A substantial ground for difference of opinion exists where "(1) there is conflicting authority on the issue, or (2) the issue is particularly difficult and of first impression for the Second Circuit." Capitol Records, LLC v. Vimeo, LLC, 972 F.Supp.2d 537, 551 (S.D.N.Y.2013). Mere conjecture that courts would disagree on the issue or that the court was incorrect in its holding is not enough; "[f]or there to be a `substantial ground for difference of opinion' under the law, 28 U.S.C. § 1292(b), there must be `substantial doubt' that the district court's order was correct." SPL Shipping Ltd. v. Gujarat Cheminex Ltd., No. 06-CV-15375KMK, 2007 WL 1119753, at *2 (S.D.N.Y. Apr. 12, 2007) (quoting N.F.L. Ins. v. B & B Holdings, No. 91 Civ. 8580(PKL), 1993 WL 255101, at *2 (S.D.N.Y. July 1, 1993) (in turn quoting S.Rep. No. 85-2434, at 3 (1958), reprinted in 1958 U.S.C.C.A.N. 5255, 5257)). The possibility of a different outcome on appeal is not sufficient to show a substantial ground for difference of opinion, nor is "the mere presence of a disputed issue that is a question of first impression." In re Flor, 79 F.3d 281, 284 (2d Cir.1996).
The Court cannot find that substantial conflicting authority exists as to question (1): whether a private right of action exists or is necessary to enforce a § 524 injunction. In support of its argument that a difference of opinion does exist, Credit One contends that courts have consistently held that there is no private right of action for violation of the discharge injunction. (Credit One Bank, N.A.'s Motion for Leave to Appeal, ECF No. 3, at 13.) Credit One cites a number of cases for this assertion. (Id.) While these cases generally support the proposition that § 524 does not create a private right of action in itself, the cases additionally acknowledge the right of a bankruptcy court to enforce an existing injunction pursuant to § 105. In other words, though § 524 does not create a private right of action properly pursued through a lawsuit in District Court, the contempt power of the bankruptcy court provides a basis for such proceedings. See Pertuso v. Ford Motor Credit Co., 233 F.3d 417, 421 (6th Cir.2000) (where plaintiffs sought to bring an action in district court for violation of an automatic stay provision, the Court held that "the traditional remedy for violation of an injunction lies in contempt proceedings, not in a lawsuit such as this one"). For example, in Barrientos v. Wells Fargo Bank, N.A, the Ninth Circuit explained that while no private right of action for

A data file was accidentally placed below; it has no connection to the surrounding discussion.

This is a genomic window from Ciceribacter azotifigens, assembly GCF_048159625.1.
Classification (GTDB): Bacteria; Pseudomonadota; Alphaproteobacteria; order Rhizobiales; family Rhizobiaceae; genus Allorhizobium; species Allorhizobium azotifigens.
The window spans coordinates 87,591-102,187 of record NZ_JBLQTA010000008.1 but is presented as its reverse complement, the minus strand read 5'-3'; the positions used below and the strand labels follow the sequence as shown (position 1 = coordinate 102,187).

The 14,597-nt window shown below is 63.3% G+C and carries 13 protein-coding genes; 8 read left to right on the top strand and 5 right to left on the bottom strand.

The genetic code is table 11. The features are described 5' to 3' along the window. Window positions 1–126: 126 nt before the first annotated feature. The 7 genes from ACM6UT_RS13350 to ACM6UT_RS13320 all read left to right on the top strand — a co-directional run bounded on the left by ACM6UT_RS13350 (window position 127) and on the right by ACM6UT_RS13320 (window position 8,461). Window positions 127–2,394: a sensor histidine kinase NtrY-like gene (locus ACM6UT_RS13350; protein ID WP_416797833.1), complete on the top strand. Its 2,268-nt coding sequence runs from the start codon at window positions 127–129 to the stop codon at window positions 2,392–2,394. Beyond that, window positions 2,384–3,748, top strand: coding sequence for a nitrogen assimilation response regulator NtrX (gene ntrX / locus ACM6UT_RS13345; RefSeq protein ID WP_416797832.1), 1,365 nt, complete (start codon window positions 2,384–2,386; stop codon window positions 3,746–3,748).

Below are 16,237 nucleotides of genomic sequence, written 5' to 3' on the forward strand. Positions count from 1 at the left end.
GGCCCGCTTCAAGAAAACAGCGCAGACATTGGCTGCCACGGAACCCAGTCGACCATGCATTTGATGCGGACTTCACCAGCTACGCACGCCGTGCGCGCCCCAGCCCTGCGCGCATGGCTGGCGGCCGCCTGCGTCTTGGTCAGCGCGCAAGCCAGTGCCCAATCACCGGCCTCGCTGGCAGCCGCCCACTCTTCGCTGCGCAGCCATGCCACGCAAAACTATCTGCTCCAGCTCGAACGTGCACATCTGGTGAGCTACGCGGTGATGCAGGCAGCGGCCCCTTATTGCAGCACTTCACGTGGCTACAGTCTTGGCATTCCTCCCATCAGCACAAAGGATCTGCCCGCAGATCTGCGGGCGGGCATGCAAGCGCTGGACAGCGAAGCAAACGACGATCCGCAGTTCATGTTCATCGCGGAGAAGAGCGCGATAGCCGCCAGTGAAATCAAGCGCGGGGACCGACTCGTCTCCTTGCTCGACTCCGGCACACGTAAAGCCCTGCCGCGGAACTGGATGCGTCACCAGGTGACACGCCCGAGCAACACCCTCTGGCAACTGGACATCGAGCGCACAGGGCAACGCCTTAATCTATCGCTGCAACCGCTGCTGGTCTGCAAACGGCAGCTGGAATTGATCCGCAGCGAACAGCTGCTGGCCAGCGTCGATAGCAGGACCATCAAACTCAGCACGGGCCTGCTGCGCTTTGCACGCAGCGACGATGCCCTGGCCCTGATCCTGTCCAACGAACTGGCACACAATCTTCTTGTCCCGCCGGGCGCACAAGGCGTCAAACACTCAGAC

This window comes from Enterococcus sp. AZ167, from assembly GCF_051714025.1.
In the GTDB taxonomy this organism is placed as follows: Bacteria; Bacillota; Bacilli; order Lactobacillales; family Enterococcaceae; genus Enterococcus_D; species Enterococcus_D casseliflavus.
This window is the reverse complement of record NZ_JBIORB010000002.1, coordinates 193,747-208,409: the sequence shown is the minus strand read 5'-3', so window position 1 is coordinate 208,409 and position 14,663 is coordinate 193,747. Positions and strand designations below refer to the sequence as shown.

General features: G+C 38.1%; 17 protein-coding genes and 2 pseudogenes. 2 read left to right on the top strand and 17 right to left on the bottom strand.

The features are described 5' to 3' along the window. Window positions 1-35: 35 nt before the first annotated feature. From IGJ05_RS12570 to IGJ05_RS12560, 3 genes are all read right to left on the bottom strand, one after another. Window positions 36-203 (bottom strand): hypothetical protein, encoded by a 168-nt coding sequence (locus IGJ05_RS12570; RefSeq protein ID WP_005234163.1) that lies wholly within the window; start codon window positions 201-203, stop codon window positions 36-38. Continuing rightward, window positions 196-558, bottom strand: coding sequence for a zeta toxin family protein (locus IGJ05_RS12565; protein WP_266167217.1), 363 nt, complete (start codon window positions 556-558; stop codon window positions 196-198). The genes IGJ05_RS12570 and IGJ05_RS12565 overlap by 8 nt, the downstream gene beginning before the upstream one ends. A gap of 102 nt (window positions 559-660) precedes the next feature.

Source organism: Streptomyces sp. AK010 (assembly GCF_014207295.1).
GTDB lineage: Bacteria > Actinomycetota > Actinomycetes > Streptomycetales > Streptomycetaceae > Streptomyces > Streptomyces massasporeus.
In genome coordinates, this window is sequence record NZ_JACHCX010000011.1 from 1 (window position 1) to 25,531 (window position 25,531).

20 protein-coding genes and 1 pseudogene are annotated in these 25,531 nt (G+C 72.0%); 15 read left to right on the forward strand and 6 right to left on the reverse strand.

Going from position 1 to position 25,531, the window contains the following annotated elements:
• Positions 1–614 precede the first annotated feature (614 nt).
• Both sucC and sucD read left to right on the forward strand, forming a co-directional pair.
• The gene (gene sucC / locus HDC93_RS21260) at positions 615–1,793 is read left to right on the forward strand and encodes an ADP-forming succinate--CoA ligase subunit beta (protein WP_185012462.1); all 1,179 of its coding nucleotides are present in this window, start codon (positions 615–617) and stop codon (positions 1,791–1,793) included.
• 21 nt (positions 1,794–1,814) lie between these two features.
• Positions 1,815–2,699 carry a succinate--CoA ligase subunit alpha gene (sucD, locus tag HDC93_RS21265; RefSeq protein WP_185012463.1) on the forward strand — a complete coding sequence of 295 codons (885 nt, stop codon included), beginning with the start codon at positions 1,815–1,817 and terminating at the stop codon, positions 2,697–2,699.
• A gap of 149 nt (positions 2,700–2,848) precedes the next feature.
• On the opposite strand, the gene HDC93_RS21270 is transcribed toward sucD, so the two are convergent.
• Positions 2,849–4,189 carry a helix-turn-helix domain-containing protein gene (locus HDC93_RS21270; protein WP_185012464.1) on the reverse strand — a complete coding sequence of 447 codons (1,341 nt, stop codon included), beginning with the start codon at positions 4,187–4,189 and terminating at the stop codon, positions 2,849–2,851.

The Bankruptcy Court is correct, therefore, that the argument "there's no private right of action under 524 is essentially a red herring," because bankruptcy courts can invoke § 105 to enforce a discharge injunction. See Walls v. Wells Fargo Bank, N.A., 276 F.3d 502, 506-07 (9th Cir.2002) (agreeing with the First Circuit that § 105 powers "inherently include the ability to sanction a party" and "bankruptcy court is authorized to invoke § 105 to enforce the discharge injunction and order damages for the debtor if appropriate on the merits.") (emphasis added). This is especially so where the Second Circuit has acknowledged that "[w]here . . . a debtor thinks a creditor is acting in violation of a bankruptcy court's § 524 discharge order, relief is properly sought in the first instance from the bankruptcy court rather than in the district court, which only has appellate jurisdiction over bankruptcy cases." Yaghobi v. Robinson, 145 Fed. Appx. 697, 699 (2d Cir.2005) (internal citations and quotation marks omitted). The Second Circuit in Yaghobi explained that the claim is brought pursuant to § 105, and the Court therefore did not need to "reach the question of whether he may assert a private right of action under § 524."
The only question, then, is whether a substantial grounds for difference of opinion exists as to whether the bankruptcy court may enforce the injunction through an adversary proceeding rather than a contested matter brought via motion. The Court agrees with the Bankruptcy Court that a careful reading of
Thus, the Court cannot find that any substantial ground for dispute exists as to whether Plaintiff has a right of action or can proceed via an adversary proceeding. See In re Flor, 79 F.3d 281, 284 (2d Cir. 1996) (internal citations omitted) (emphasis in original) ("It is the duty of the district judge . . . to analyze the strength of the arguments in opposition to the challenged ruling when deciding whether the issue for appeal is truly one on which there is a substantial ground for dispute").
Finally, the Court additionally does not find a substantial ground for difference of opinion exists as to whether bankruptcy courts can enforce discharge orders entered by other bankruptcy courts (question (3)). Though Credit One does raise a difference of opinion among courts as to whether enforcement of an injunction is limited to the "issuing court," the difference does not rise to a level of substantiality that creates the exceptional circumstances required to certify for appeal. For its assertion that a bankruptcy court can only enforce its own discharge orders, Credit One largely relies on statements in dicta and statements regarding enforcement of injunctions generally.
For the foregoing reasons, the Court DENIES Credit One's motion for leave to appeal the Bankruptcy Court's order denying its motion to strike class allegations and dismiss for lack of subject matter jurisdiction.